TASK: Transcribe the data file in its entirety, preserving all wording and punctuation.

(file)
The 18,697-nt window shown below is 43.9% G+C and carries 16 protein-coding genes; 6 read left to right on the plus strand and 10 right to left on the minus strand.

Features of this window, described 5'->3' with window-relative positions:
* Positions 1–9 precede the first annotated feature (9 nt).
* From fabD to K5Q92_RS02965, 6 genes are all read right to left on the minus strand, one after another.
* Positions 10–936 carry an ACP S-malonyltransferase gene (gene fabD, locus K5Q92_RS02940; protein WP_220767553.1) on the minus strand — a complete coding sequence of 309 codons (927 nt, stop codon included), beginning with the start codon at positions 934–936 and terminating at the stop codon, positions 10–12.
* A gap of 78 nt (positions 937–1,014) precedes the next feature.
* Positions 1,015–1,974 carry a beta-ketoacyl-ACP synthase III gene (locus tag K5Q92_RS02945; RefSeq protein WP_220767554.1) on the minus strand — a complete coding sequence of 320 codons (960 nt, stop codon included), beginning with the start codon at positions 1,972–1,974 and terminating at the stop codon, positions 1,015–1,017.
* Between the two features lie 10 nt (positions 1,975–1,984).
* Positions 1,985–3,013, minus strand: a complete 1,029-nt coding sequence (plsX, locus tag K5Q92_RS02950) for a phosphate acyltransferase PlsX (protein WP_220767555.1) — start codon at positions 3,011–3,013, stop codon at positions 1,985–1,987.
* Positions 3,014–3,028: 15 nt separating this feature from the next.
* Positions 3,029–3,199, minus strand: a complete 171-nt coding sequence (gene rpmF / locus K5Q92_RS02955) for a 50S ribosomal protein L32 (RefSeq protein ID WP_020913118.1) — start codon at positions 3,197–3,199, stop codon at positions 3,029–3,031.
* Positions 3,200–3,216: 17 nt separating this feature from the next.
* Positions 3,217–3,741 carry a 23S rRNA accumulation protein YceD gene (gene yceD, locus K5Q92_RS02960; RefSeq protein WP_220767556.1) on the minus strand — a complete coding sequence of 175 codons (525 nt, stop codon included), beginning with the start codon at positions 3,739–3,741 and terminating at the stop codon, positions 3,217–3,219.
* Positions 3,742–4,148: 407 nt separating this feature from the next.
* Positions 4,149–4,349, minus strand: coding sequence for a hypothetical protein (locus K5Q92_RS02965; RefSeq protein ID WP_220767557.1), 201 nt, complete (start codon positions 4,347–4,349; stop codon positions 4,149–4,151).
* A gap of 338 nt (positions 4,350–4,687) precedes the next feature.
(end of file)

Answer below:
The 18,697-nt window shown below is 43.9% G+C and carries 16 protein-coding genes; 6 read left to right on the plus strand and 10 right to left on the minus strand.

Features of this window, described 5'->3' with window-relative positions:
* Positions 1–9 precede the first annotated feature (9 nt).
* From fabD to K5Q92_RS02965, 6 genes are all read right to left on the minus strand, one after another.
* Positions 10–936 carry an ACP S-malonyltransferase gene (gene fabD, locus K5Q92_RS02940; protein WP_220767553.1) on the minus strand — a complete coding sequence of 309 codons (927 nt, stop codon included), beginning with the start codon at positions 934–936 and terminating at the stop codon, positions 10–12.
* A gap of 78 nt (positions 937–1,014) precedes the next feature.
* Positions 1,015–1,974 carry a beta-ketoacyl-ACP synthase III gene (locus tag K5Q92_RS02945; RefSeq protein WP_220767554.1) on the minus strand — a complete coding sequence of 320 codons (960 nt, stop codon included), beginning with the start codon at positions 1,972–1,974 and terminating at the stop codon, positions 1,015–1,017.
* Between the two features lie 10 nt (positions 1,975–1,984).
* Positions 1,985–3,013, minus strand: a complete 1,029-nt coding sequence (plsX, locus tag K5Q92_RS02950) for a phosphate acyltransferase PlsX (protein WP_220767555.1) — start codon at positions 3,011–3,013, stop codon at positions 1,985–1,987.
* Positions 3,014–3,028: 15 nt separating this feature from the next.
* Positions 3,029–3,199, minus strand: a complete 171-nt coding sequence (gene rpmF / locus K5Q92_RS02955) for a 50S ribosomal protein L32 (RefSeq protein ID WP_020913118.1) — start codon at positions 3,197–3,199, stop codon at positions 3,029–3,031.
* Positions 3,200–3,216: 17 nt separating this feature from the next.
* Positions 3,217–3,741 carry a 23S rRNA accumulation protein YceD gene (gene yceD, locus K5Q92_RS02960; RefSeq protein WP_220767556.1) on the minus strand — a complete coding sequence of 175 codons (525 nt, stop codon included), beginning with the start codon at positions 3,739–3,741 and terminating at the stop codon, positions 3,217–3,219.
* Positions 3,742–4,148: 407 nt separating this feature from the next.
* Positions 4,149–4,349, minus strand: coding sequence for a hypothetical protein (locus K5Q92_RS02965; RefSeq protein ID WP_220767557.1), 201 nt, complete (start codon positions 4,347–4,349; stop codon positions 4,149–4,151).
* A gap of 338 nt (positions 4,350–4,687) precedes the next feature.